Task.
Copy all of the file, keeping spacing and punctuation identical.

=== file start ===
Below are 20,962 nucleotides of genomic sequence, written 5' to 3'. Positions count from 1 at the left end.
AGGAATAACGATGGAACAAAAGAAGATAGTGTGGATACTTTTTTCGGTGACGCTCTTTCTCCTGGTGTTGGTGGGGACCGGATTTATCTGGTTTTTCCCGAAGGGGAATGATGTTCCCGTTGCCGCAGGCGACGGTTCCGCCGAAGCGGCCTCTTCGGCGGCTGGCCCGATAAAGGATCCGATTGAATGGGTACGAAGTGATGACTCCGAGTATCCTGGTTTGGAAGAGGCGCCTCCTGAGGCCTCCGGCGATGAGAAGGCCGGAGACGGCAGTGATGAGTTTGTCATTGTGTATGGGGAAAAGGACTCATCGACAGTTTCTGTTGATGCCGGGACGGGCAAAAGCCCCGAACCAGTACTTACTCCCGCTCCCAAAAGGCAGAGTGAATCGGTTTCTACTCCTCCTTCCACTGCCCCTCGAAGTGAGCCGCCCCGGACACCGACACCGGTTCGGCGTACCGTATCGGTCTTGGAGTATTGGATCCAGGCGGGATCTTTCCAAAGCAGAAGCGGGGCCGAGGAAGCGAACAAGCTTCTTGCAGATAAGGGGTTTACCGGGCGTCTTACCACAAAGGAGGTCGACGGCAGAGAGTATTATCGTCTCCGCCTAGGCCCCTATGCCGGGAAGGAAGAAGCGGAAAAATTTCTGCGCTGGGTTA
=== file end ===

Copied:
Below are 20,962 nucleotides of genomic sequence, written 5' to 3'. Positions count from 1 at the left end.
AGGAATAACGATGGAACAAAAGAAGATAGTGTGGATACTTTTTTCGGTGACGCTCTTTCTCCTGGTGTTGGTGGGGACCGGATTTATCTGGTTTTTCCCGAAGGGGAATGATGTTCCCGTTGCCGCAGGCGACGGTTCCGCCGAAGCGGCCTCTTCGGCGGCTGGCCCGATAAAGGATCCGATTGAATGGGTACGAAGTGATGACTCCGAGTATCCTGGTTTGGAAGAGGCGCCTCCTGAGGCCTCCGGCGATGAGAAGGCCGGAGACGGCAGTGATGAGTTTGTCATTGTGTATGGGGAAAAGGACTCATCGACAGTTTCTGTTGATGCCGGGACGGGCAAAAGCCCCGAACCAGTACTTACTCCCGCTCCCAAAAGGCAGAGTGAATCGGTTTCTACTCCTCCTTCCACTGCCCCTCGAAGTGAGCCGCCCCGGACACCGACACCGGTTCGGCGTACCGTATCGGTCTTGGAGTATTGGATCCAGGCGGGATCTTTCCAAAGCAGAAGCGGGGCCGAGGAAGCGAACAAGCTTCTTGCAGATAAGGGGTTTACCGGGCGTCTTACCACAAAGGAGGTCGACGGCAGAGAGTATTATCGTCTCCGCCTAGGCCCCTATGCCGGGAAGGAAGAAGCGGAAAAATTTCTGCGCTGGGTTA